Marx Now 2018: Arenas of Struggle
University of Southern Denmark
September 7 -8 2018
They say that when you repeat something three time in a row it becomes a tradition. It is thus with great pride that the Danish Society for Marxist Studies (SMS) invite you to the establishment of a new tradition in Danish academia: the society’s annual conference, Marx Now!
SMS invites researchers, students, and other interested parties to present research directly related to or otherwise inspired by Marx, Marxism and/or the critical impulse that has issued from this tradition over the past 200 years at Marx Now! 2018.
The overall theme of this year’s conference is Arenas of struggle understood in the broadest possible sense of the term. Traditionally, Marxism’s theoretical arenas of struggle have been political economy and critical philosophy while the practical arenas of struggle of the workers’ movement have been the economic and political class struggle. But in the 21st century, the situation appears more complex; these central arenas of struggle (may) have lost their centrality and other arenas appear to have supplanted them. We invite explorations of this phenomenon. Examples might include:
- Logistics. As capital has engulfed the entire planet, the global south has been subjected to its rule, and insofar as the post-fordist organisational model has internationalized production and distribution, logistics has become an increasingly central phenomenon: from the most basic forms of commodity transport such as freight ships, highways, and freight trains to the satellites and subterranean cables that constitute the physical foundation of the internet. What is the significance of logistics for capitalism today? How does resistance to capital manifest itself on the logistical front?
- Urban spaces. Capitalism has always been inextricably tied to urbanization and the concentration of labour in cities, but more recently, cities have increasingly become centres of social movements and countercultures that attempt to subvert the spatial preconditions of capital and transform them into spaces of contestation. The struggle over urban spaces has become a struggle against capital. How do these struggles unfold practically? And is it possible to think urban spaces beyond or outside of the power of capital and the market? If the era of the bourgeois nation states is over, can the city become the site of a new form of resistance?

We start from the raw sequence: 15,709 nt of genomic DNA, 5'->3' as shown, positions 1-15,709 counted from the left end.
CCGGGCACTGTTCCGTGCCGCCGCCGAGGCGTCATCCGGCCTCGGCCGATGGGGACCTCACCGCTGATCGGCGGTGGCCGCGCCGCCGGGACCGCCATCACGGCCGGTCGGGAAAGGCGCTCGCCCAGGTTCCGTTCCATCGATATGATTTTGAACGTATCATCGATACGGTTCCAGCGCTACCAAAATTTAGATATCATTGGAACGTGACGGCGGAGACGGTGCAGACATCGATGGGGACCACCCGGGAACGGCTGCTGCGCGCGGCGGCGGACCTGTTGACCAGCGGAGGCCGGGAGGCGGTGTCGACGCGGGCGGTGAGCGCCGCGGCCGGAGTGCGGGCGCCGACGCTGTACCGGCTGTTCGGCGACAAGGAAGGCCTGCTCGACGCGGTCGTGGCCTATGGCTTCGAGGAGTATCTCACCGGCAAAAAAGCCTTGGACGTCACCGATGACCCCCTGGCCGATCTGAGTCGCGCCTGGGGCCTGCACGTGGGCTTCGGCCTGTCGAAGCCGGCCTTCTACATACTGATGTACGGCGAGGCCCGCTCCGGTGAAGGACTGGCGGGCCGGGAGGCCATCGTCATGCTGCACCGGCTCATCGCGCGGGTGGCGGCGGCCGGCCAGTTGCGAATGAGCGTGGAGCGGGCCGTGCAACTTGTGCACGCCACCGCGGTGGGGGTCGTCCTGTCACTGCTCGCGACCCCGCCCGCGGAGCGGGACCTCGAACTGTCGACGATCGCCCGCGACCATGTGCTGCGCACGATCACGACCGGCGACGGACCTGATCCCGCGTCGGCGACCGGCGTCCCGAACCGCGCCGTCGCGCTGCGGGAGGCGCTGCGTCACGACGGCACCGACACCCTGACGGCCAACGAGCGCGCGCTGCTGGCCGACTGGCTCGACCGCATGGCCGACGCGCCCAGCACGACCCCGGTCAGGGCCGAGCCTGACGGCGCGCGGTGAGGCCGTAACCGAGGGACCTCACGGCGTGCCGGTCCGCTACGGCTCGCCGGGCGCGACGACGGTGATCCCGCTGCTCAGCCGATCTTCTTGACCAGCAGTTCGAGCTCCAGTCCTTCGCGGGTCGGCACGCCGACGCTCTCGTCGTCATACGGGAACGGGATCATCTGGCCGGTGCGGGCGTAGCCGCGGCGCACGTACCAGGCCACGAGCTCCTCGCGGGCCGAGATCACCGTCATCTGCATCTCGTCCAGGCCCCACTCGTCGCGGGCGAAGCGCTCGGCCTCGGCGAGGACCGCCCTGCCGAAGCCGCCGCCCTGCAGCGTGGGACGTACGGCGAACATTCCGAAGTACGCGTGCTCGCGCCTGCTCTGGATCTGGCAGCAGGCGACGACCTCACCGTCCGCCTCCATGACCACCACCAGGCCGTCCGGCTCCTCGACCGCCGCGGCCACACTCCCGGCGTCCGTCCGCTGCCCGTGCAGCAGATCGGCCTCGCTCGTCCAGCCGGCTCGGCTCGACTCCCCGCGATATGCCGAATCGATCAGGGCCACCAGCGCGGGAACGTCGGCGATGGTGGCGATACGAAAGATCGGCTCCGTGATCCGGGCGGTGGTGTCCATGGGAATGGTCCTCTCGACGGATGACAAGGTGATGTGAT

- Intersections. Questions of gender, sexuality, and other social categories have long had an important role in left-wing and Marxist social movements and struggles, but in recent years these question have been revisited in relation to discussions of ‘identity politics.’ The questions of the intersections between these categories and their reproduction have become increasingly central and have challenged previous conceptions of class, production, and reproduction. But what are the relations between oppression based on sexuality, skin-colour, gender, class, religion, functional variations of bodies, etc.? And what perspectives can Marxism and critical thought contribute to these questions?
- Imperialism, globalization and the national question. With capital’s internationalization, the last 15 years of constant war and conflict in the Middle East and the on-going so-called ‘migration crisis’, the question of imperialism and related questions of globalization and the nation state are back on the agenda. How are we to understand these phenomena? Is the nation state a passing political formation? Is its dissolution an answer to capital’s internationalisation or a part of it? And what can the Marxist canon contribute with regard to the issue of imperialism and the national question?
This is not an exhaustive list, but a few examples of what might be topics in our discussion of contemporary arenas of struggle. We hope that this theme can serve as a heuristic device or a way to develop new perspectives on on-going research. Like in previous years, there is also room for for presentations that do not directly relate to the theme. We invite presentations on any and all topics related to Marx, Marxism, critical research and related topics.
Send your abstract of 200-300 words to email@example.com before July 1 2018. Abstracts and presentation can be in Danish or English.
The Danish Society for Marxist Studies (SMS) is a scientific organisation dedicated to promoting research in and inspired by Marx and the entire tradition of thought, which springs from his theories. “Marxist” should thus be understood in the broadest possible sense. SMS does not adhere to any particular theoretical or political position. The society holds an annual conference and aims to transcend the narrow disciplinary boundaries of academia, which never could contain Marxism.